Healthy shoulders are integral for everything from squats to military presses. It follows that everyone from big bad bodybuilders to MMA fighters to ping pong players need to keep those shoulders as healthy as possible. Here are a few tips that will hopefully allow you to keep those shoulders healthy. By the way, I know there are a ton of different muscles in the “shoulder” but for simplicities sake, I’m just going to refer to it as that.
Tip #1 – Warm-up Your Shoulders
The shoulders are involved in a large variety of exercises and movements. Duh! So, it would only make sense that you warm them up appropriately before engaging in any activity, right? I’m sure that you already warm them up before you do your shoulder day workout, but do you do it before your squat workout? Well, you should. If you want to get those shoulders back far enough to get good bar placement, you need to warm those shoulders up.
What kind of exercises you should do to warm-up?
- Very light weight front/side/rear raises
- Rotator cuff exercises (utilize bands, cables and dumbbells)
- Dynamic shoulder stretching
Tip #2 – Change Your Program
Sometimes program planning escapes even the best of us. It is important to space out exercises & body parts that utilize the shoulder throughout the week. For example, a poorly planned out training program will look something like this:
|Day #1||Day #2||Day #3||Day #4||Day #5||Day #6||Day #7|
What is wrong here is fairly obvious. From Day #2 to #4 the shoulder is getting hammered with weight. From bench presses to military presses, the shoulder is not being given the opportunity to heal up and rest. The moral of the story here is to let your shoulders rest before hammering them again.
Tip #3 – Don’t Bench Like A Bodybuilder
What?!?! Don’t bench like a bodybuilder??! Ever wonder why so many guys/girls get hurt bench pressing? It is because they bench press in a bodybuilding style. The bench press can actually be pretty safe if you stabilize the movement by benching like a powerlifter. What does that mean? Bench with your elbows tucked in at about a 45 degree angle. The bodybuilding style is when the Humerus creates an L shape with the torso. It will take a bit of getting used to but the pay off in the end is shoulders that don’t ache and a big bench press.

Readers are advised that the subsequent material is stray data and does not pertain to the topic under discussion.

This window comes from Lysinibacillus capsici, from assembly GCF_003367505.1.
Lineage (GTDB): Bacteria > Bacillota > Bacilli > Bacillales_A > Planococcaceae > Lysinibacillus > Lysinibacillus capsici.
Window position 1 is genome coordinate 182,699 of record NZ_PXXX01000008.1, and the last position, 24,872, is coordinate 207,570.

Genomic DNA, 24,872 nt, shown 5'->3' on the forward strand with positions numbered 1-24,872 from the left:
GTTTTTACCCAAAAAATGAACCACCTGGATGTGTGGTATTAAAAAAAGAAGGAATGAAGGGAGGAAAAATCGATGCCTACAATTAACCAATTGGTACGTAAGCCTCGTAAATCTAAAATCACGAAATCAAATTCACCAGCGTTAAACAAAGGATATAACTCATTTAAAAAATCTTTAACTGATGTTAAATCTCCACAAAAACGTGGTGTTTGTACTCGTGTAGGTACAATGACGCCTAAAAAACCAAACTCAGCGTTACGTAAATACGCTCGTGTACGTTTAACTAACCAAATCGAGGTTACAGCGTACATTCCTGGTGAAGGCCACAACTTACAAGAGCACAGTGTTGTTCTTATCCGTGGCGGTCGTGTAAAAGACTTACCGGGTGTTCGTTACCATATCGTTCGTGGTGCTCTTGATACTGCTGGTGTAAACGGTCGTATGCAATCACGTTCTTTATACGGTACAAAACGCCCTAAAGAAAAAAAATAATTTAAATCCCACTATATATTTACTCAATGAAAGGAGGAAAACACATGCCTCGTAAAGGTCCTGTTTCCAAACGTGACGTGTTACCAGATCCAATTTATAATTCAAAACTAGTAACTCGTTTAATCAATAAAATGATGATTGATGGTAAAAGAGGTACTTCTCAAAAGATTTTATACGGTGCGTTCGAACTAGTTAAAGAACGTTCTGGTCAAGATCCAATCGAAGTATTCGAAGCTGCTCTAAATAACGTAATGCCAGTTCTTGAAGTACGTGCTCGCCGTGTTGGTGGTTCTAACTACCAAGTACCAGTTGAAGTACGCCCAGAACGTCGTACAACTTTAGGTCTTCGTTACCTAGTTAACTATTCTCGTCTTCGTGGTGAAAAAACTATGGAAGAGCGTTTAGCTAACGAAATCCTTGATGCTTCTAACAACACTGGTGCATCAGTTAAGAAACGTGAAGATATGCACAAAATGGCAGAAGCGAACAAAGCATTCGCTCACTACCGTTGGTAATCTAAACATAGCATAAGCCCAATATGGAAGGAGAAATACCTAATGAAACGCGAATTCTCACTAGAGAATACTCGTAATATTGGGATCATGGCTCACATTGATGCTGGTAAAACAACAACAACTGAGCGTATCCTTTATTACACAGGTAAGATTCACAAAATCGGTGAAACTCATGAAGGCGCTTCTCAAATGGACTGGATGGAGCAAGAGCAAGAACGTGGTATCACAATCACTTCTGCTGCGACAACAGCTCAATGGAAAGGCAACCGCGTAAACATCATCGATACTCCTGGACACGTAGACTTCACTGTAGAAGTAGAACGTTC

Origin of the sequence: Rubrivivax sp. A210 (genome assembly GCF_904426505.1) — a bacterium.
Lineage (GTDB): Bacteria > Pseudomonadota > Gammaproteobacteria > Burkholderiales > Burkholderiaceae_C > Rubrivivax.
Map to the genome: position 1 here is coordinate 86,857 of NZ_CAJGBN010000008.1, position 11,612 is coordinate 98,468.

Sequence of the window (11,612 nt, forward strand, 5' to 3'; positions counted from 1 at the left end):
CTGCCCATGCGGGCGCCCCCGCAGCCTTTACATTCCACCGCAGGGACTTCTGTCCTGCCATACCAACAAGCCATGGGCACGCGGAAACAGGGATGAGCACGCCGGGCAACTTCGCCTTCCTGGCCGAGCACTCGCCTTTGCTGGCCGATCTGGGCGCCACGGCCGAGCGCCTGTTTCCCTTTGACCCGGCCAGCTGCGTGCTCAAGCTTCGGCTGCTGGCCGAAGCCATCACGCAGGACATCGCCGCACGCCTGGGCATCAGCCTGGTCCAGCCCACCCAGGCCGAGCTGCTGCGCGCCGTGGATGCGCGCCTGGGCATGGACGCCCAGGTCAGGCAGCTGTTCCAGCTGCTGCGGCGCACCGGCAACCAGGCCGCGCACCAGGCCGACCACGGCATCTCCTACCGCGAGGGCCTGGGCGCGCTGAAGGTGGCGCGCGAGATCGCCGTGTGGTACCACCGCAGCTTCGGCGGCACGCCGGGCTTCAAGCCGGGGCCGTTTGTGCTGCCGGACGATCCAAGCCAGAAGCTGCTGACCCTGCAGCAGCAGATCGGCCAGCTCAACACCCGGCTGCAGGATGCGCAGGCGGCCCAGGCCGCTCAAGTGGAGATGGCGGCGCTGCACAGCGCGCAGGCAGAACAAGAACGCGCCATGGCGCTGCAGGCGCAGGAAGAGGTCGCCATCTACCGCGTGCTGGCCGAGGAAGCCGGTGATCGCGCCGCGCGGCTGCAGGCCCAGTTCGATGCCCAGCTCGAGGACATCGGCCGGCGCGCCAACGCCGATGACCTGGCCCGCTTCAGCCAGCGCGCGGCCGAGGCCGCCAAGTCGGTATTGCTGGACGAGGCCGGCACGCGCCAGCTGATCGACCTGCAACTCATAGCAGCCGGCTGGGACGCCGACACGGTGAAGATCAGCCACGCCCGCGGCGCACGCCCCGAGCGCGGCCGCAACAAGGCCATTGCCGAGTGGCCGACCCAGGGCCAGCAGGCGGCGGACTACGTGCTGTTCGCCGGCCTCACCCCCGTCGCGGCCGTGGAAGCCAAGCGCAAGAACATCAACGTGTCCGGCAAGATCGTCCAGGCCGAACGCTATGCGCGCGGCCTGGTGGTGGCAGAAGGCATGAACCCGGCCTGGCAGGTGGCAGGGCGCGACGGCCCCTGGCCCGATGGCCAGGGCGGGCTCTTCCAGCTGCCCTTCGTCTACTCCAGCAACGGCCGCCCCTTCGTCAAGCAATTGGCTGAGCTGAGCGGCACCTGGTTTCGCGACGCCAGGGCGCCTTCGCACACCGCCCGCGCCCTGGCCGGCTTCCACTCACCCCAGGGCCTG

Tip #4 – Know Your Limits
This seems like a fairly obvious thing to keep in mind but somehow the ego takes over and makes us forget our limits. There is nothing wrong with testing your strength but do so reasonable and responsibly. I’ve seen many guys walk into the gym and to directly to the 120s and try to shoulder press them only to fail. The bottom line is that the shoulder has several tiny muscles in there and if they aren’t developed to the point of being able to realistically handle the weight you use, you could be looking at a serious injury. As good as surgeons are nowadays, rarely are shoulders restored to their previous glory.
Tip #5 – Get a massage
I am not talking about a “massage” at a Spa that has a $5.00 special. I’m talking about a real massage from a Registered Massage Therapist; certified in Active Release Therapy. The real benefit in seeing a RMT is that you can get your fascia broken down and hopefully increase your range of motion. Sometimes people develop an asymmetry in their range of motion due to fascial restrictions and a few therapeutic massages can help alleviate those issues.
Your shoulders are involved in so many movements; it would be unwise to ignore them. By utilizing these tips and by doing some research on the google machine, you can find a ton of strategies to keep those shoulders strong and healthy.
Jeff Pearce, Editor-In-Chief
Big Jeffrey Pearce, is a physical culture writer, editor, personal trainer, and a lifetime natural bodybuilder from Toronto, Ontario, Canada. He has been bodybuilding and strength training since he was 16 years old and remains a dedicated gym rat to this day. Big Jeff is one of the strongest athletes you will ever meet, routinely bench pressing 500lbs and tossing up 150lb dumbbells for reps in a typical workout. An honors graduate from the University of Toronto, Jeff’s brains also match his brawn. Jeff has a passion for writing and has been in featured in Muscular Development. Jeff also coaches high school kids on the benefits of strength training and nutrition.